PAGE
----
Anteos is a company that received a SBIR Phase II grant for a project entitled: Relief-Free Infrared Diffractive Optics Based on Semiconductor Materials. Their award is funded under the American Recovery and Reinvestment Act of 2009 (Public Law 111-5) and their project will develop a new generation of relief-free thin-plate components of diffractive optics operating in the infrared region of spectrum. The diffractive optics employs volume phase holographic structures, which are optically recorded in semiconductor materials transparent at the infrared wavelengths using proprietary process of photo-modification for producing dramatic change of the material refractive index under illumination with low intensity light. Phase I of this project proved feasibility of the proposed concept by demonstrating photo modification of ZnSe infrared material and fabricating the first model components. The developed technology can be immediately applied to fabrication of diffractive optics, volume phase holographic gratings, and phase retardation plates for wavelengths up to 1.9 m, as well as antireflection layers for wavelengths up to 8 m. In Phase II project the technology will be optimized and applied to fabrication of the prototype components of infrared diffractive optics operating at longer wavelengths, including the important wavelength of CO2 laser 10.6 m and windows of atmospheric transparency 3-5 and 8-12 m. The developed photo-modification process is highly adaptable and creates a rich technology platform for fabrication of a broad range of products for a large variety of markets. Successful implementation of this technology will result in a new generation of high efficiency relief-free infrared diffractive optics and sub-wavelength components, including diffraction gratings, beam splitters, beam shapers, semiconductor materials with artificial birefringence, phase retardation plates and wave plates. The relief-free components of infrared diffractive optics based on semiconductor materials are capable to withstand high light intensities and perform complicated light management functions. Another important application is the fabrication of highly stable anti-reflection (AR) layers on infrared semiconductor optics. The market for infrared diffractive optics includes defense and airspace industry, laser industry, spectral devices, sensors and detectors, night vision optics, industrial process control, material processing, cutting and welding, environmental monitoring, medical diagnostics and surgery. Anteos is a company that received a SBIR Phase II grant for a project entitled: High-Efficiency Nanocomposite Photovoltaics and Solar Cells. Their project is focused on development of an innovative technology for fabrication of high-efficiency thin film nanocomposite photovoltaic materials and solar cells taking advantage of the recently discovered effect of carrier multiplication in semiconductor nanocrystals. The proposed concept employs smart design of the solar cells providing fast and effective spatial separation of electrons and holes photo-generated in the nanocrystals. The proposed reach nanotechnology platform solves the challenging problem of electrical communications with nanoscale objects, such as nanocrystals, nanorods, nanowires, nanotubes, etc. It can be employed for development of many other nanocomposite optoelectronic devices having numerous commercial and military applications. If successful the development of new generation of high-efficiency photovoltaic materials and solar cells based on the demonstrated technology will have broad impact on the entire solar energy industry resulting in considerable energy savings and environmental protection. The technology has great commercialization potential and niche market. The proposed all-inorganic, high-efficiency, thin film, flexible nanostructured photovoltaic materials and solar cells, which can operate in extreme environment conditions and offer significant mass and volume savings, are ideally suitable for numerous applications, including power generating residential rooftops, power supplies for utility grid, emergency signals and telephones, water pumps, activate switches, battery chargers, residential and commercial lighting, etc.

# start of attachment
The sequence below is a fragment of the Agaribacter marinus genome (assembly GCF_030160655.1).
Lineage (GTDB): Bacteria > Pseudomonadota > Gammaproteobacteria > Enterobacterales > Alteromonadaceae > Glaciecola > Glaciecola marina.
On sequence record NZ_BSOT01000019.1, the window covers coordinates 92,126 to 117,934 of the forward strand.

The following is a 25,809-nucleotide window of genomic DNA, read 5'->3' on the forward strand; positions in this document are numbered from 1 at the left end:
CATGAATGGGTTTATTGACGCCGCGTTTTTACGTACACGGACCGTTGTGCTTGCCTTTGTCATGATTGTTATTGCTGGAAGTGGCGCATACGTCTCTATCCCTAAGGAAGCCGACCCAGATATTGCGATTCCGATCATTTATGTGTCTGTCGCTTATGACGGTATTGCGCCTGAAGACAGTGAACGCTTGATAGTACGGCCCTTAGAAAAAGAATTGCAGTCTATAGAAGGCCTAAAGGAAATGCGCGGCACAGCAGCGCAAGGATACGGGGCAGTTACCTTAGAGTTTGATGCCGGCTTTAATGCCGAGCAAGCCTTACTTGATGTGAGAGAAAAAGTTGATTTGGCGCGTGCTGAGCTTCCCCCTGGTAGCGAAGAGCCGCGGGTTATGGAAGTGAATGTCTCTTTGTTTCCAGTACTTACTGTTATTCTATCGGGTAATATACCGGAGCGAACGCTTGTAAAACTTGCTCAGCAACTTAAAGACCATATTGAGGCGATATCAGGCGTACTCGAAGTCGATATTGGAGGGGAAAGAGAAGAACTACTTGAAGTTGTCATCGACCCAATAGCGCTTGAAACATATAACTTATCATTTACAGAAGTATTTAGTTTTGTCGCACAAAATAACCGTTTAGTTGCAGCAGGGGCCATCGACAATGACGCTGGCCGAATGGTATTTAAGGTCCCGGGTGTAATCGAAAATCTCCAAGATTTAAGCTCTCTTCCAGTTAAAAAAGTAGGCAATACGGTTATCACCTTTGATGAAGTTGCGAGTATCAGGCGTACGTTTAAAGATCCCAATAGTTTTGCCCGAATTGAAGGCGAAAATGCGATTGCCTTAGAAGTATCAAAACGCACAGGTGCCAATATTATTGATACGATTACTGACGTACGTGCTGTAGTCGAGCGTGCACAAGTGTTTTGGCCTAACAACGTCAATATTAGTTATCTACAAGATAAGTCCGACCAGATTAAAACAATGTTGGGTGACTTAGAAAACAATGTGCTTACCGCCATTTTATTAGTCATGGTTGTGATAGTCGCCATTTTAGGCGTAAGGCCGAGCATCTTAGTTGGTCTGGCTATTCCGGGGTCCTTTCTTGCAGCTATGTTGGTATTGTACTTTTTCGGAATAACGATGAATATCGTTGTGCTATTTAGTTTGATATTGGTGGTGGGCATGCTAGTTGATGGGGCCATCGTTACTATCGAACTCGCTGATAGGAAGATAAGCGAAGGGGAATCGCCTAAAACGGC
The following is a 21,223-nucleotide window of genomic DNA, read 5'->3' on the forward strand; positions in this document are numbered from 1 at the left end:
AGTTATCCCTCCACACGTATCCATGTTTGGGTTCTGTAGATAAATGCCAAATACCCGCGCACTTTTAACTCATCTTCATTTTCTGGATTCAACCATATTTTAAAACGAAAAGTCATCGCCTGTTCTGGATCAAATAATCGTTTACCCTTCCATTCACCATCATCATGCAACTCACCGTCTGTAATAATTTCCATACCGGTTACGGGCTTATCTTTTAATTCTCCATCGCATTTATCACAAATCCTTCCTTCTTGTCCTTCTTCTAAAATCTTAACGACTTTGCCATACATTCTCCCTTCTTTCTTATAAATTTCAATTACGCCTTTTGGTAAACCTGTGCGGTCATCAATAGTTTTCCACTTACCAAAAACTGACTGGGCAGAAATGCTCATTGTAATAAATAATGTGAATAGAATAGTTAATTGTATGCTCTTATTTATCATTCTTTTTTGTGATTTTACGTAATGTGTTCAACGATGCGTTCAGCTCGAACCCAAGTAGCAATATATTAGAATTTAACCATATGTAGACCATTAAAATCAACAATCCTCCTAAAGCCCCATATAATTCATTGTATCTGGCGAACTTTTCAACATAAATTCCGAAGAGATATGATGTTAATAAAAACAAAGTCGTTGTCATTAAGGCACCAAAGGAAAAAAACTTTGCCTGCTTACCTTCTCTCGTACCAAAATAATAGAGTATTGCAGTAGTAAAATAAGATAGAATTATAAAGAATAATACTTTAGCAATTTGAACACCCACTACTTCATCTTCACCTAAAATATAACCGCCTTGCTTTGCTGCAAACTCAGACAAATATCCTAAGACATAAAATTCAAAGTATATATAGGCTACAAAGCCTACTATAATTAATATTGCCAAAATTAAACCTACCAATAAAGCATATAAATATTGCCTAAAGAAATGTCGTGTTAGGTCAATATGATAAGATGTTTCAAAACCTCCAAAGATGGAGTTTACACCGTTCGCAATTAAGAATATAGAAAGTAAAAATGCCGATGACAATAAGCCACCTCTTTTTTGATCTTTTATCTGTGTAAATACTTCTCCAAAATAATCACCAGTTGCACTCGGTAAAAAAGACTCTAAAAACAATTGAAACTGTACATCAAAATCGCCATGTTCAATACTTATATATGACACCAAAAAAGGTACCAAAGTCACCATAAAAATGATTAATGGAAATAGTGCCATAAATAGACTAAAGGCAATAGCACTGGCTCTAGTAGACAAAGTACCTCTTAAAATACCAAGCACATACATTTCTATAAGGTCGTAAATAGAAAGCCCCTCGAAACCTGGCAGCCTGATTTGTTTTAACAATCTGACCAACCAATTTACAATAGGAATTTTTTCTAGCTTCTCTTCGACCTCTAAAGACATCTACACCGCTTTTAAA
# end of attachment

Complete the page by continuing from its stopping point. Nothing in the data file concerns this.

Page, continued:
Accustrata is a company that received a SBIR Phase IB grant for a project entitled: Real time optical control system for thin film solar cell manufacturing. Their research project relates to a real-time optical control system in the manufacture of next generation thin film solar cells and panels. The proposed system improves thin film solar cell manufacturing by improving the quality of the individual solar cells and panels. It allows manufacturing of more consistent and uniform products resulting in higher solar conversion efficiency and manufacturing yield. The proposed system uses patented miniature fiber optic sensors, installed at many locations in the film deposition chambers. They monitor different spots on the substrate and obtain real time measurements of film properties. The system compares the measured with the targeted values and provides immediate correction, improving film uniformity and narrowing material property distribution. It returns most of the products to their targeted specification, which would otherwise be rejected. This proposal will reduce waste and improve the manufacturing yield and the conversion efficiency of thin film solar cells and panels. It has specific benefits for the large-size solar panels, which are manufactured at higher cost today due to insufficient manufacturing yield. The proposed technology will reduce the time it takes for solar panels to reach grid parity with traditional energy sources. The proposed technology will also facilitate the development of numerous other applications for next generation thin film based products such as photonic crystals, nanotechnology, meta-materials, multi-junction solar cells, printing and counterfeiting control. This award is funded under the American Recovery and Reinvestment Act of 2009 (Public Law 111-5).
Discover the right solution for your team
The CB Insights tech market intelligence platform analyzes millions of data points on vendors, products, partnerships, and patents to help your team find their next technology solution.